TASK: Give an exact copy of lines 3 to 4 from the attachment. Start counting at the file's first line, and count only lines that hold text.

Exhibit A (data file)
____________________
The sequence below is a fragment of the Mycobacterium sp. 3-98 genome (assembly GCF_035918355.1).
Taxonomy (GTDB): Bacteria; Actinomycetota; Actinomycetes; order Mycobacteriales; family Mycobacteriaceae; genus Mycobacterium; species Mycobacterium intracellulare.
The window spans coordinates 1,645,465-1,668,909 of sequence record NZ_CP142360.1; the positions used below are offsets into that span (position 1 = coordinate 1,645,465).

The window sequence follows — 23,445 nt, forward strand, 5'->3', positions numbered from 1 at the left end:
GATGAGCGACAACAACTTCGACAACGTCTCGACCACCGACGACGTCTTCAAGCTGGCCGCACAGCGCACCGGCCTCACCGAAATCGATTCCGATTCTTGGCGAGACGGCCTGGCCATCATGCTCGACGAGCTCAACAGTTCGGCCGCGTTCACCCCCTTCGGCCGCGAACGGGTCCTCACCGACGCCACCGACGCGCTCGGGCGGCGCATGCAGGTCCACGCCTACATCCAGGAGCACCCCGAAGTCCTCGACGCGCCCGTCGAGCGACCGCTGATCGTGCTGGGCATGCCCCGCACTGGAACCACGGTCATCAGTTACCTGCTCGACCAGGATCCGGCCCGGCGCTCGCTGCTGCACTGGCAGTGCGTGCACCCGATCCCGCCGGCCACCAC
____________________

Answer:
The window spans coordinates 1,645,465-1,668,909 of sequence record NZ_CP142360.1; the positions used below are offsets into that span (position 1 = coordinate 1,645,465).

The window sequence follows — 23,445 nt, forward strand, 5'->3', positions numbered from 1 at the left end: